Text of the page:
Every hotel bar is imbued with potential excitement and significance. Each should carry a sign, as if adapted from some faux Irish pub, saying: “Lovers are strangers waiting to happen,” or some such. They are, by definition, transitory places, and yet permanent. The fellow passenger who catches your eye skipping through departures is departing for somewhere else. The lingerer at the hotel bar may linger longer.
Governments have been formed in hotel bars, deals struck, artistic ideas of culture-shifting consequence exchanged.
Certain cities excel in creating hotel bars as destinations as and of themselves. London is one. England owes its cocktail culture to the American Bar at the Savoy Hotel. Hotel bars in Dublin are sewn into its rich literary fabric.
Amsterdam’s like to flaunt with fame while Turin’s keep with tradition by offering early-evening aperitivi in the city of their invention. Geneva’s have tradition, plus lakeside and Alpine views, and now add contemporary invention to the drinks options.
Sophisticated, cosmopolitan and dang expensive Geneva has inventive hotel bars to match the setting. Prime spot N’vY combines cutting-edge mixology with contemporary art, DJ sessions and snacks such as hand-cut beef tartare and assorted Swiss cheeses. Imbibery-wise, look out for house creations such as the Smokey N’vY with Rémy Martin cognac, Calvados and cigar fumes, and the Swiss Geisha. Winner at Geneva Cocktail Week 2016—yes, there is such a thing—this tea-infused concoction has as its spirit base Nginious gin, a herbal domestic blend from Rümlang, smoked and salted.
If splashing Swiss francs isn’t an issue, go whole hog at the Living Room Bar at five-star Hôtel de la Paix. With the Lake Geneva on one side and the Alps on the other, $22 for a Genev(a) Tonic of Corenwyn genever gin, home-made ricola syrup and Fentiman’s herbal tonic probably constitutes a bargain. Alternatively, Switzerland’s premier contemporary craft beer, Chopfab from Winterthur, goes for under $10.
Approaching its 200th anniversary, the stately Shelbourne Hotel, suitably fronted by Europe’s largest garden square, St Stephen’s Green, houses a hostelry of almost equal stature. True, the Irish Constitution wasn’t drafted in the shiny wooden surroundings of the Horseshoe Bar – that was in room 112 – but you can bet your boots the signees raised a Guinness afterwards. Maybe even a Black Velvet—it was said to have been invented here in the 1870s. Literary connections too numerous to list include a namecheck in ‘Ulysses’, while Cagney, Rock Hudson and Laurel & Hardy number among the cinematic carousers.
For contemporary cocktails, stay southside but a stagger from the Liffey—the impeccable Mint Bar at The Westin Dublin should still be offering its 16 Rising selection. Representing a journey through the Dublin of 1916 legend, this cocktail collation also celebrates the long history of the Westin building itself.
With everything so virtual these days, why not have a hotel called Hotel not Hotel, and in it a bar called … Kevin Bacon? “We don’t need to be all that special—we’re Kevin Bacon,” claims the bar promo but cocktails in this west Amsterdam locale are as stand-out as Bacon in JFK. Vodka-based combinations Alone In Kyoto with Matcha tea powder and Napoleon Speaks Mandarin with mandarin liqueur and cane-sugar syrup can’t be found elsewhere—that’s right, drinks (and food) at Kevin Bacon hop around the Far East.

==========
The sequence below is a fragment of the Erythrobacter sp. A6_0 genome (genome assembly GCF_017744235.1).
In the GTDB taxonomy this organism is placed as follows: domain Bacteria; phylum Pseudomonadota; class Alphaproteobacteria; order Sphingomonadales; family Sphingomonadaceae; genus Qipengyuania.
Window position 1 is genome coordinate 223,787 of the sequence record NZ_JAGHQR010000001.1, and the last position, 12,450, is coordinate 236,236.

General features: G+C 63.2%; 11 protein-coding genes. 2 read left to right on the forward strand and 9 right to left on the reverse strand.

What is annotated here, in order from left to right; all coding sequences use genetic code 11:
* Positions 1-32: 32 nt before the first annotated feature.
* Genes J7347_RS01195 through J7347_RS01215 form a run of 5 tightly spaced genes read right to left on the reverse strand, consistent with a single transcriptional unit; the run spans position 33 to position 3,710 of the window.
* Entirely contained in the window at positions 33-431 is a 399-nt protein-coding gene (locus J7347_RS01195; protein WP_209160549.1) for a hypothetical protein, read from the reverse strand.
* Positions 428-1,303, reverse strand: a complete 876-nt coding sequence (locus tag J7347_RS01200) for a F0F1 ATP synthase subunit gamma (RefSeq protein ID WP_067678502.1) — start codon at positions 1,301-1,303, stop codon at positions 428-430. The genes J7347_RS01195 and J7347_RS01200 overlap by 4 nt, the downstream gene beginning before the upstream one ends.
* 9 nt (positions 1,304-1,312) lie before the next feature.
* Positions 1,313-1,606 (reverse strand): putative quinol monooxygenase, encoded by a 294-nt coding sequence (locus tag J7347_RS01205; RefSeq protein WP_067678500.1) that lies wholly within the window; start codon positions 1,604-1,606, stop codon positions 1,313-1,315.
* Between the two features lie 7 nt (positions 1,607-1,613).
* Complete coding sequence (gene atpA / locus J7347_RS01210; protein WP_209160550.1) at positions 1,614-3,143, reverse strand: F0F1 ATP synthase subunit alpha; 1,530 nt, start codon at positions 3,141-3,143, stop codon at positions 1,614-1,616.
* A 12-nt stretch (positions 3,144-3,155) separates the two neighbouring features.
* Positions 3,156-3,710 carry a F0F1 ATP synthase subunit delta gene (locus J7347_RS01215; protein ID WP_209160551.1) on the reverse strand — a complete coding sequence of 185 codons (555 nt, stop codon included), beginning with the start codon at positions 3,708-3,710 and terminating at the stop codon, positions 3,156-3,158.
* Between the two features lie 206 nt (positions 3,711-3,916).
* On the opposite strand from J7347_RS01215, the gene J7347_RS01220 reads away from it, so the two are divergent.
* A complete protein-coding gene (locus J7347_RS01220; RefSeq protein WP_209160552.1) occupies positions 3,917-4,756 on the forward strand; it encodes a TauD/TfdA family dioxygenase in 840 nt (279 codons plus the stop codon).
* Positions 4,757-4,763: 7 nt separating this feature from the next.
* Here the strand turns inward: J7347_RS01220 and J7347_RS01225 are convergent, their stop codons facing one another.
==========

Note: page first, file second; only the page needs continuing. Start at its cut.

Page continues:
If Kevin Bacon has a Bacon number of six, then the Hotel Prins Hendrik, facing the grand façade of Centraal Station, has a significant Baker factor. It was here that doomed jazzster Chet plunged to his death from a second-floor window in May 1988. The terrace bar of this modest but affordable three-star allows you to raise a Heineken to that heartbreaking rendition of “My Funny Valentine” beneath Baker’s plaque.
Capital of Piedmont, north-west Italy, Turin invented the aperitivo. At the appointed hour, usually 6 p.m., a sumptuous array of prime cold cuts, cheeses and quiches are spread amid a chic clientele sipping on glasses of Cinzano, a local creation of 250 years standing. During aperitivi, your pricier drinks allow access to the buffet, to be perused with taste not devoured like the Tasmanian Devil.
The American Bar at the Grand Hotel Sitea, a century-old pile on prominent via Carlo Alberto, may not match the glitz of the gilded Caffe Platti but provides a relaxed lead-in to the evening after a hard day’s gallery gawping.
With once grand local hotels now just links in international chains, it’s a relief to find one in Turin that’s independent, arty and individual – with a bar to match. Take a bow, Hotel Boston Torino, whose Bar Fibonnaci is quirky, slick with its mixed drinks and gives out onto a pretty, private garden. All ten minutes from the bustle of main Porta Nuova train station.
Harry Craddock brought cocktail drinking to England. A barman at hotels in New York, this Gloucestershire-born emigré left the States after Prohibition and arrived in London with an American accent. Taken on by The Savoy, Craddock creates hundreds of varieties, served to London’s pre-war glitterati, gaining the American Bar global profile. His own Savoy Cocktail Book since ran to six editions—though Craddock himself died in poverty, unrewarded. So, the American Bar. Like the historic lodging itself, this Art Deco landmark was reopened in 2000 after a three-year rebuild, its character retained and enhanced. Craddock-era jazz standards accompany quality Martini sipping as past guest Sinatra looks on in framed-photo form.
For a contemporary yet indisputably classy take on stomping at the Savoy, then the American Bar at The Beaumont is all walnut finish and time-honoured bourbon, not five minutes from Oxford Street.
Image: Hotel de la Paix Genève/ Flickr CC BY-SA
Budapest-based Peterjon Cresswell runs Libero Guide, a worldwide travel guide for soccer fans.